Faith, Narrative and Desire: Masterpieces of Indian painting in the British Museum

Celebrating 60 years of Indian Independence

9 August – 11 November 2007 
Room 91
Admission free

Part of the London-wide season INDIA NOW !

This summer the British Museum will display a selection from its outstanding collection of Indian paintings to celebrate the 60th anniversary of Indian Independence (15 August). Around fifty works dating from the late seventeenth to the early twentieth century will give an insight into the great beauty and variety of Indian painting.  Gifts and recent acquisitions will be a particular feature of the exhibition.

Displayed to the public for the first time, will be a group of South Indian paintings selected from a large group acquired by the Museum in April.  They are executed in the ‘Company style’ (painted by Indian artists for European patrons) and date to about 1820. In brilliant colour they depict the gods and goddesses of the Tamil country and are witness to the then growing European interest in classification - not only of flora and fauna - but also of Hindu deities. These paintings demonstrate the Enlightenment desire to grapple with the new and complex culture that Europeans encountered in the subcontinent, and then attempted to order by depiction.  Each deity is painted in an extremely fine hand on laid European paper and burnished with gold leaf and is draped in exquisite fabrics, the very textiles that helped establish the trading links between India and Britain.

Also in the exhibition will be paintings illustrating the different regional traditions of Indian painting from the seventeenth-early twentieth centuries. Amongst these will be paintings of the type known as Barahmasa which illustrate the seasons and the emotions that are connected with them.  In one of these paintings, ‘The Month of Bhadon’, monsoon clouds gather in darkening skies as lovers sit on a terrace; the moment is heavy with expectation. After the rains, the gardens beneath are verdant and lush and a trio of young elephants are seen playing in a lake in the foreground. These paintings of the seasons are used as metaphors for emotion - for Indian painting is all about the landscape of the imagination. The intimate scale of these courtly paintings is a rich and intimate feast for the eye and these characteristics contrast with the broad, vigorous colours of a group of story-telling paintings from the southern Deccan that are also on display. These are of the type known as Paithan and have recently been generously donated to the Museum and are dramatic and stylized pictures, of brilliant colour. They were used by rural story-tellers who accompanied their narration with these extraordinary paintings.  Favourite subjects are the narratives of the Mahabharata and scenes from the Story of Harishchandra. Yet other traditions to be displayed show examples of the so-called Ragamala paintings which link musical melody with the time of day and the types of emotional response associated with that time.  Examples on show are from 18th century Rajasthan.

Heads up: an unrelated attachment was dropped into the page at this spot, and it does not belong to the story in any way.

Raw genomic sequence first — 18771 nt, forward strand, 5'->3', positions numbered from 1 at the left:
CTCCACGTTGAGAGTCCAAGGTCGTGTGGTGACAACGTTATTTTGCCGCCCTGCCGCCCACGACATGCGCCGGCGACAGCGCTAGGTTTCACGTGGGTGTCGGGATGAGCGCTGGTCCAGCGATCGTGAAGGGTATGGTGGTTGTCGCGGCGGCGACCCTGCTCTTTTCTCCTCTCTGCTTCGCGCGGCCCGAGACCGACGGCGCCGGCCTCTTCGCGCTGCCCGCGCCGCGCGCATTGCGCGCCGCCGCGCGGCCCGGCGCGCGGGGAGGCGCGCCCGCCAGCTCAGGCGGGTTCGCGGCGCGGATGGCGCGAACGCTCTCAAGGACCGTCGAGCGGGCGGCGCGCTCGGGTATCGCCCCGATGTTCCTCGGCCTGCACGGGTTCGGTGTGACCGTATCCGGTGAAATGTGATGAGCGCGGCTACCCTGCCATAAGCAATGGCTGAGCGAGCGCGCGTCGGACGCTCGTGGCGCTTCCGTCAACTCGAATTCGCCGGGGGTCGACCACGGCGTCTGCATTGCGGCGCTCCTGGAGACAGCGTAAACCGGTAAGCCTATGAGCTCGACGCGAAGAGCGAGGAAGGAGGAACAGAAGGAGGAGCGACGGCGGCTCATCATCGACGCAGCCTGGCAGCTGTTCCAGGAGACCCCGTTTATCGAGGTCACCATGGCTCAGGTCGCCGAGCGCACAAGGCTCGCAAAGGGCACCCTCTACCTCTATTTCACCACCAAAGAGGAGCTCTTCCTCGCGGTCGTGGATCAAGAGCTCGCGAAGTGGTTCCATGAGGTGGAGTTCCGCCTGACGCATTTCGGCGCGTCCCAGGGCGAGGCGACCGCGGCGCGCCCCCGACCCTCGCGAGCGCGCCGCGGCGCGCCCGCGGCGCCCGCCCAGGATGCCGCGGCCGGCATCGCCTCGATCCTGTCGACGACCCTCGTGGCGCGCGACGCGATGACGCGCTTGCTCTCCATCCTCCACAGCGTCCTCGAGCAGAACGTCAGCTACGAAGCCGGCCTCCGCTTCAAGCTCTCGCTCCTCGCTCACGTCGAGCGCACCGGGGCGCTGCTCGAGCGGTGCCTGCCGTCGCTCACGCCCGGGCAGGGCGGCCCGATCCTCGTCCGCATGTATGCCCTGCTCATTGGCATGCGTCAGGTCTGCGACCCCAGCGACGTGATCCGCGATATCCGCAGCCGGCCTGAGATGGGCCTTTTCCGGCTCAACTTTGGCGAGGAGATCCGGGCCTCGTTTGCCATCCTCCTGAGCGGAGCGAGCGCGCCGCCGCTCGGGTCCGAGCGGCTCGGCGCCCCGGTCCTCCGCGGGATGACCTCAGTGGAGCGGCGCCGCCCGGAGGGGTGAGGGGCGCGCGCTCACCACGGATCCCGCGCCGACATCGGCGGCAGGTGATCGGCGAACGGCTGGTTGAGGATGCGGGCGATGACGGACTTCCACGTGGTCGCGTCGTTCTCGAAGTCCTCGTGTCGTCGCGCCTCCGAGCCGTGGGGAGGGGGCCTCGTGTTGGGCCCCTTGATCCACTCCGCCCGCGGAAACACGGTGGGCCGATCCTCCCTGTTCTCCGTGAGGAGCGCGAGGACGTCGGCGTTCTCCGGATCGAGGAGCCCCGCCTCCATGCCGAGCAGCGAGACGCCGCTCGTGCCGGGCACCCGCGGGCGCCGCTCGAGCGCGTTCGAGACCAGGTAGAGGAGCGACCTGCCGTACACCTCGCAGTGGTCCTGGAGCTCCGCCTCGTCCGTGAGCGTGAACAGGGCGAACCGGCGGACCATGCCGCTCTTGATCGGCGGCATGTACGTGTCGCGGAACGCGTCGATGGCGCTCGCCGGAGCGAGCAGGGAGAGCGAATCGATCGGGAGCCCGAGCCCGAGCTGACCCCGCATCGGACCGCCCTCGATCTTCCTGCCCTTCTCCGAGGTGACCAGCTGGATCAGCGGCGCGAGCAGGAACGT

For more information or images please contact Hannah Boulton on +44 (0) 20 7323 8522 or

Notes to Editors:

  • This summer Masterpieces of the British Museum on BBC 4 will include a programme on two of the most outstanding items in the exhibition. The magnificent 'Siva and Parvati on a Terrace' and 'The Month of Bhadon' from the Barahmasa series.
  • This exhibition is part of "India Now", a three-month season centring on the historic and contemporary culture of India and London's connection with it. It is being organised by the Mayor’s Office at the Greater London Authority, it will include exhibitions and activities across the capital dedicated to Indian art, film, food, theatre, music and fashion. Over 150 of London's cultural organisations will participate in the season which will showcase India's contribution to world culture, its rich tradition and most importantly raise awareness and celebrate new Indian trends. Both invited Indian artists and London-based artists will be involved in the events.
  • Press contact in the Mayor's Press Office at the Greater London Authority:- Ben McKnight Tel: +44 (0) 20 7983 4071 or email:
  • The British Museum Press will publish 'Indian Art in Detail' by Professor Anna L. Dallapiccola to accompany the exhibition.